In a ceremony in Bogota on June 11, the position of Secretary General of UNASUR passed from Colombian Maria Emma Mejia to Venezuela’s Ali Rodriguez. An ex-Marxist guerrilla, former foreign and energy minister, and former Ambassador to Cuba, the anti-American Chavista will serve as General Secretary for the next year.
The Union of South American Nations (UNASUR) is an inter-governmental organization created in 2008 to foster unity and integration among the 12 states of South America. It has a broad range of responsibilities and a $20 million budget.
UNASUR also established an electoral council, among several advisory groups, which it promises will defend and advance democracy. According to UNASUR, the first task is to witness (“accompany”) the electoral process in Venezuela. On October 7, the ailing Hugo Chavez will seek another six-year term as president, a position he has occupied since 1999.
UNASUR, however, has no track record in electoral observation and will surely, under Rodriguez’s tutelage, seek to position itself as a presumably impartial body of peers able to legitimate what the forces of the Left hope will be Hugo Chavez’s triumphant reelection. By turning to UNASUR for cover, the Chavez regime can distance itself from more impartial electoral observer groups such as one led by the Organization of American States (OAS).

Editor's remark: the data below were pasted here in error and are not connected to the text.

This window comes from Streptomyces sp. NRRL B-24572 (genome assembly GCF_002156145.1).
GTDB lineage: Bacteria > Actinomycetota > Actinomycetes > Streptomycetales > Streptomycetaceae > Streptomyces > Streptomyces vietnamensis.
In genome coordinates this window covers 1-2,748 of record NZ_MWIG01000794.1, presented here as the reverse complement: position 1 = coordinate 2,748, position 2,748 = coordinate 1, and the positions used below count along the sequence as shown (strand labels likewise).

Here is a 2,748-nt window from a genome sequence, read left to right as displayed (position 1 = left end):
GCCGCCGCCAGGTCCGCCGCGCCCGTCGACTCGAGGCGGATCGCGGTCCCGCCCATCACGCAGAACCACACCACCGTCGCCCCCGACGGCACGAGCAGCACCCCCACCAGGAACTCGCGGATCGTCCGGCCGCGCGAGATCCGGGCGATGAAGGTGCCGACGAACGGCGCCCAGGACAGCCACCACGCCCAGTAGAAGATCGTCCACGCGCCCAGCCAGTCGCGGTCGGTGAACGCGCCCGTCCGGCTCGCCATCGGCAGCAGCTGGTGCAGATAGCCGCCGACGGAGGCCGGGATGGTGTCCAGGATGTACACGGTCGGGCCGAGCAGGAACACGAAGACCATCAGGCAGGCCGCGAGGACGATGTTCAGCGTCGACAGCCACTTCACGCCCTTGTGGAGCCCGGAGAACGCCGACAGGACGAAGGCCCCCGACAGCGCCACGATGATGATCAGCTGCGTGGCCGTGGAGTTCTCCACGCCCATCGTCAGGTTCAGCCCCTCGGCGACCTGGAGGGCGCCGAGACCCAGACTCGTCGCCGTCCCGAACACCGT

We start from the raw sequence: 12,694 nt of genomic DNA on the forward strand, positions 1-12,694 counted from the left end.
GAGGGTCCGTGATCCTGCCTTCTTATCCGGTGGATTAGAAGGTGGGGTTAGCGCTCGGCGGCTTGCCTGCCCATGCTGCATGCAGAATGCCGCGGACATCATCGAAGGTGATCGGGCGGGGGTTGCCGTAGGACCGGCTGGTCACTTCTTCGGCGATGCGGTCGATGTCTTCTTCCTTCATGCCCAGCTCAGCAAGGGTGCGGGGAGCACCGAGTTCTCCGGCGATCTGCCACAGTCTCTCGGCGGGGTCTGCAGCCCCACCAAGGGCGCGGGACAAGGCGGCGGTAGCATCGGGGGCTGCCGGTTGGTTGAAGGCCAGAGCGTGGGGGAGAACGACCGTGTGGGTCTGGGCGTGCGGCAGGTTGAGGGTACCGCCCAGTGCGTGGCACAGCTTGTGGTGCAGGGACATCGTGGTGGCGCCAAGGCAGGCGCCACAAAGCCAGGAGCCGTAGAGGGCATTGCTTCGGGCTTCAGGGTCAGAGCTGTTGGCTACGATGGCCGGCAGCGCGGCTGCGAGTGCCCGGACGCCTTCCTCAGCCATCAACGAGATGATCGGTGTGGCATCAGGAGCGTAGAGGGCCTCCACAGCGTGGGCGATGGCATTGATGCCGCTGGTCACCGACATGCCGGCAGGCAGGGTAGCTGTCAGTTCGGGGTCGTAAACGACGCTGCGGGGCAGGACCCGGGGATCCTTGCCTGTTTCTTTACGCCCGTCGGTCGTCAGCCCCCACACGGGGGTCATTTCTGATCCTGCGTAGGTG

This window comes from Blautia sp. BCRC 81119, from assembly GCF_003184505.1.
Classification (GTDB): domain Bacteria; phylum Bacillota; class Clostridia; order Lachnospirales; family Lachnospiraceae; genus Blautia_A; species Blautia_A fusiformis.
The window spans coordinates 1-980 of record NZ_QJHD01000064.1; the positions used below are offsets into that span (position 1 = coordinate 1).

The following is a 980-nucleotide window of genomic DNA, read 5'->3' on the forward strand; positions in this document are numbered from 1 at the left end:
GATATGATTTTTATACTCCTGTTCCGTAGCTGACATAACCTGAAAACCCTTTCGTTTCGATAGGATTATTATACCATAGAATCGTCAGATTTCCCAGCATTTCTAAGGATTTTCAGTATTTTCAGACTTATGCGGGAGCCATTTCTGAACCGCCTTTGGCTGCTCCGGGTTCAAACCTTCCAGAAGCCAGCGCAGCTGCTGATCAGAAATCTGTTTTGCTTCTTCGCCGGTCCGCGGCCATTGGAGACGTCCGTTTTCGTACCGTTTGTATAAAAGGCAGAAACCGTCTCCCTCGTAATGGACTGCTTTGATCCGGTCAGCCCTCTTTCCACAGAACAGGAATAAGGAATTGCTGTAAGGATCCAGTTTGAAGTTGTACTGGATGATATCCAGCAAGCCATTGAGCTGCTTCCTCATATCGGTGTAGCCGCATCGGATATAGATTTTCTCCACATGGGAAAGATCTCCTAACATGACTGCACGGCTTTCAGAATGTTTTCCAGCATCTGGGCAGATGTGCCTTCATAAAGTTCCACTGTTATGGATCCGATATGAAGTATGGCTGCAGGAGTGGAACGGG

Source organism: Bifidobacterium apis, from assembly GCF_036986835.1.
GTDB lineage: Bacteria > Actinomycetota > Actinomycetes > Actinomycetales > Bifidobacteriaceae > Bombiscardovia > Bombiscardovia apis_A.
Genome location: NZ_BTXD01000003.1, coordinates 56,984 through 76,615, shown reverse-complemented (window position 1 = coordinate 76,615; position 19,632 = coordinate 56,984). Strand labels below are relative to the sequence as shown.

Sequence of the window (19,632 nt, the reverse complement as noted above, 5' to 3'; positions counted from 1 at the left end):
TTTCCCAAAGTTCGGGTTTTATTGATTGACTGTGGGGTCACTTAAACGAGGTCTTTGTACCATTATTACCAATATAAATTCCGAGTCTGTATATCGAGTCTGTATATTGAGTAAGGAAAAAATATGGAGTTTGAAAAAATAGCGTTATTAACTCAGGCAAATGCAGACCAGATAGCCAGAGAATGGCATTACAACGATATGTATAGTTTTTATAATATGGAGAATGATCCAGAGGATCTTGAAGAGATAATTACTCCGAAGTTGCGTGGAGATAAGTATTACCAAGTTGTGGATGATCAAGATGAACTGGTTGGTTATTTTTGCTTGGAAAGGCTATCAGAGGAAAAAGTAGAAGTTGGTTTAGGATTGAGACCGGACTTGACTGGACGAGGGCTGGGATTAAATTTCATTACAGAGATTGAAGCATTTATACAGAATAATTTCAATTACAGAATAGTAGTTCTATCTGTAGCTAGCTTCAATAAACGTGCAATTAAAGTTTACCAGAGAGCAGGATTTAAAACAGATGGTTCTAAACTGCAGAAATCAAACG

The goal of Venezuela and its allies within UNASUR is to implement a definitive shift away from the present inter-American arrangement where considerable clout still resides with independent OAS officials, nongovernmental organizations, and civil society. The shift would be to a regional body—minus the U.S. and Canada—in which long-serving, authoritarian-minded executives (like Chavez) and their loyalists are better able to set political agendas and self-legitimate their acts by firewalling them against domestic and international criticism.
For the coming year, under a Chavista leader, UNASUR will become a preferred vehicle for parties intent on dismantling the OAS and countering U.S. interests and influences in South America. Under Rodriguez, fresh efforts can also be anticipated to insert UNASUR into Colombia’s decades-old conflict with the Revolutionary Armed Forces of Colombia (FARC) to advance “peace talks” and restore lost legitimacy to a murderous band of narco-terrorist thugs.
Venezuela and Ali Rodriguez can neither dominate the entire spectrum of South American relations nor act freely without the consent of UNASUR’s more democratic members, but there is plenty of room for harm. South America’s move toward closer political and economic integration may be inevitable. However, putting UNASUR in the hands of a militant, anti-American Chavista whose primary goal will be to steer UNASUR in the direction of Chavez’s Bolivarian Revolution is definitely a turn in the wrong direction.